Building the Project Plan • Defining the Project Schedules • Has definite set of deliverables that mark its end and also a finish date • Deadline-Oriented Projects • Working with units of time (hour,day, weeks, months etc) rather than specific dates for each tasks • Creating a Project Network Diagram • WBS decomposes the project into smaller, accessible work units (tasks) • Network Diagram demonstrate the relationships between tasks • Network Diagram provide detailed information on work units and allow project managers to analyze tasks, resources, and the allotted time for each task
Network Diagrams • Detailed project planning • See the entire project plan from a high-level view, and then zoom in on a specific portion of the project plan • Implementation tracking • Illustrate impact on dependent task’s over time within the project and allow project manager to react to the changes by adjusting resources or other dependent tasks. • Contingency plans • Play out “what if” scenarion with any work unit within the project plan. • Resource control • Shows the flow of work and the impact of the finished task on the rest of the project
Network Techniques • Task on Line Notation • Scaled Network Diagram • Predence Diagram
Dependencies Between Tasks • Finish to start (FS) • Tasks are successors and cannot begin until the predecessor task is completed • Start to start(SS) • Tasks are usually closely related in nature and should be started but not necessarily completed at the same time • Finish to finish(FF) • Tasks require that predecessor task and the successor task be completed at the same time • Start to finish • Tasks require that the predecessor doesn’t begin until the successor finishes (could be used with accounting incidents)
Boundary or limit based on the relationship between tasks Date constraints : avoid using specific dates for tasks unless it is absolutely required No earlier than No later than On this date Managerial Constraints Dependency relationships imposed because of a decision by management Technical Constraints Discretionary constraints Experience constraints Resource constraints Organizational Constraints There may be multiple projects that are loosely related The completion of another project may be a key milestone for your own project to continue. Implementing Project Constraints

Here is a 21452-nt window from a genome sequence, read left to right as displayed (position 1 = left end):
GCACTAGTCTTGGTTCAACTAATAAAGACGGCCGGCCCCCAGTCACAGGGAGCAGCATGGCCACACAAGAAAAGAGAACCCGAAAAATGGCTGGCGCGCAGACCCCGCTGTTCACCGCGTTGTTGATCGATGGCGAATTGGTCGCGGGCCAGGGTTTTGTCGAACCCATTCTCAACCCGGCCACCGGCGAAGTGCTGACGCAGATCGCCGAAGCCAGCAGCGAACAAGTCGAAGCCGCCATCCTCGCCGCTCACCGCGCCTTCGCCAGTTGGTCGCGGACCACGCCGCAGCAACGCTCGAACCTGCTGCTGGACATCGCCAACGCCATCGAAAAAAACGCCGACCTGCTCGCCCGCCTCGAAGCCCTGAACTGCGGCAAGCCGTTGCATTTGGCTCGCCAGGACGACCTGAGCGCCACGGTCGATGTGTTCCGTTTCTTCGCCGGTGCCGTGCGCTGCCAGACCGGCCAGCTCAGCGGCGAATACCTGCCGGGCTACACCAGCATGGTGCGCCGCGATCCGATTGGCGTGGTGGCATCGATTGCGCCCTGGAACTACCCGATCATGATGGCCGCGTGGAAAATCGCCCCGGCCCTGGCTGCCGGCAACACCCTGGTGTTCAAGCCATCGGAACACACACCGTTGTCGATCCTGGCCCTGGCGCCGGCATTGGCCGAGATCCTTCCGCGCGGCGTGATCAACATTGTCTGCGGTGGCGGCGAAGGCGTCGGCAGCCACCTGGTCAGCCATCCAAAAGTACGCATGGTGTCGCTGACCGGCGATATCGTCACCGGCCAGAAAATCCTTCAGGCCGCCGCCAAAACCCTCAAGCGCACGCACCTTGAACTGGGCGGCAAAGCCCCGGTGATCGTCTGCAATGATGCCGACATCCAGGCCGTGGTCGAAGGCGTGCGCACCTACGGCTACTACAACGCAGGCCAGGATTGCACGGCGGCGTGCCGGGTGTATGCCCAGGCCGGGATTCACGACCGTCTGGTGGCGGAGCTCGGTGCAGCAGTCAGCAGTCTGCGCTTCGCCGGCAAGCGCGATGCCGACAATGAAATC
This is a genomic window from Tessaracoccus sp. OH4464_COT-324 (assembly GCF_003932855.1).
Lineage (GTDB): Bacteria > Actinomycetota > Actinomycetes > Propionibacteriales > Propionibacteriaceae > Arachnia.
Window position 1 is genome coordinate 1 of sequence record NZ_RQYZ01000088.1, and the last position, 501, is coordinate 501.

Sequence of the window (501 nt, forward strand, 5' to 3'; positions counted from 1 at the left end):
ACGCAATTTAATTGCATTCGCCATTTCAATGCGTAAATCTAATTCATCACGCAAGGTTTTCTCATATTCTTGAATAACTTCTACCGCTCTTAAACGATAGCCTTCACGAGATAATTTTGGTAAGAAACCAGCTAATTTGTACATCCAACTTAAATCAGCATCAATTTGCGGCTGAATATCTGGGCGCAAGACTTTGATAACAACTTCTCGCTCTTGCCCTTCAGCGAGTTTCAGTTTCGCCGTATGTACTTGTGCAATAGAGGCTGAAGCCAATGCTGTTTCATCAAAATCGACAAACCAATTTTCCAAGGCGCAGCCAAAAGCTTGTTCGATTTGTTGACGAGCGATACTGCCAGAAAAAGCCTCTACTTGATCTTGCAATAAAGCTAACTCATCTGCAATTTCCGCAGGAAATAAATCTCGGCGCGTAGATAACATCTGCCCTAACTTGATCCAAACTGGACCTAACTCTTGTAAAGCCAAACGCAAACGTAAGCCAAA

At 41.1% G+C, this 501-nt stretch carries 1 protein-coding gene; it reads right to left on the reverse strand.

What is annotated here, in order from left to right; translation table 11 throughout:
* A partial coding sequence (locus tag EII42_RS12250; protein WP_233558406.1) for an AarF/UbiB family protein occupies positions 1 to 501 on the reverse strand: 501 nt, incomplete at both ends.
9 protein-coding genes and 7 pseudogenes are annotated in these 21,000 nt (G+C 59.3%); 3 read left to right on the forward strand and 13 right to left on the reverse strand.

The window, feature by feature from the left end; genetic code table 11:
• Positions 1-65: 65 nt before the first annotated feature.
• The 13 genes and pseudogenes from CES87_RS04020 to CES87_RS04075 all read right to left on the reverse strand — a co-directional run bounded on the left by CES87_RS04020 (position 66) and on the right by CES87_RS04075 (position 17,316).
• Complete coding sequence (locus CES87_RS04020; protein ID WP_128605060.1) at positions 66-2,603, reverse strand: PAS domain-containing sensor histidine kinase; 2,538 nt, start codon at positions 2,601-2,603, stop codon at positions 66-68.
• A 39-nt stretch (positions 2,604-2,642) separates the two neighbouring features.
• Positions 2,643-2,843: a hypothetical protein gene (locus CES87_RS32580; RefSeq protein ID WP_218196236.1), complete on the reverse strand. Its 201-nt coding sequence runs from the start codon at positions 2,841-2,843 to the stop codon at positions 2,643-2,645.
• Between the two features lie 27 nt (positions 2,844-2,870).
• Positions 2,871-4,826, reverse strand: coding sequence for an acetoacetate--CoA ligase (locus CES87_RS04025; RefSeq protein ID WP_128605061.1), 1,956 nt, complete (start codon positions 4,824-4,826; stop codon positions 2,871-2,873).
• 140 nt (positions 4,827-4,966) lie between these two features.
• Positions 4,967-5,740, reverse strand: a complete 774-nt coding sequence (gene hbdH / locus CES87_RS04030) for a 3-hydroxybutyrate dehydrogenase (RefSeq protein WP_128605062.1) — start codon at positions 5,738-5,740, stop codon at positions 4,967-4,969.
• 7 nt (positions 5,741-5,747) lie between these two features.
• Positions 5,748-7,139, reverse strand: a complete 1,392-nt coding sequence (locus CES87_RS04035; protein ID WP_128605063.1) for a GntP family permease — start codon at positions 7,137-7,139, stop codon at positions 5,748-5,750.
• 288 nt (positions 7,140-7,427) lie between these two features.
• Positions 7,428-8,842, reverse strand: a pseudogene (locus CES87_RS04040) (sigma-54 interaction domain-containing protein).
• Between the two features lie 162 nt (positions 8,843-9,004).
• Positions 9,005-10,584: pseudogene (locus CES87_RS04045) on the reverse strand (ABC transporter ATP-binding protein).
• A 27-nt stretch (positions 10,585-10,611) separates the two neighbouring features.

Building the Network Diagram • Are there adequate resources to complete the project? • Are the time estimations accurate? • Are there too many concurrent tasks? • Are resources spread too thin? • Is this a proven plan? • Is the plan realistic?
Analyzing the Project Network Diagram • Find the critical path from Network Diagram • Critical path is the sequence of events that determine the project completion date • Adjust and readjust the critical path (schedule compression): • Analyze the critical path to move tasks earlier in the workflow • Consider relationships between tasks to change FS to SS • Identify tasks that require lag time and evaluate the predecessor task to move it earlier in the workflow • Consider any tasks and the level of acceptable risks by changing relationships types • Consider adding additional resources to tasks to shorten the duration required to complete tasks
Critical Path Method Program Evaluation and Review Technique(PERT) optimistic time + 4 (most likely time) + pessimistic time 6 te = pessimistic time – optimistic time 6 SD= Critical Path Analysis
The Completed Plan • Table of contents • Overview • Sponsors • Team members • Requirements • Scheduled tasks • Expected resources • Environmental issues • Business requirements • Implementation plans • Training plans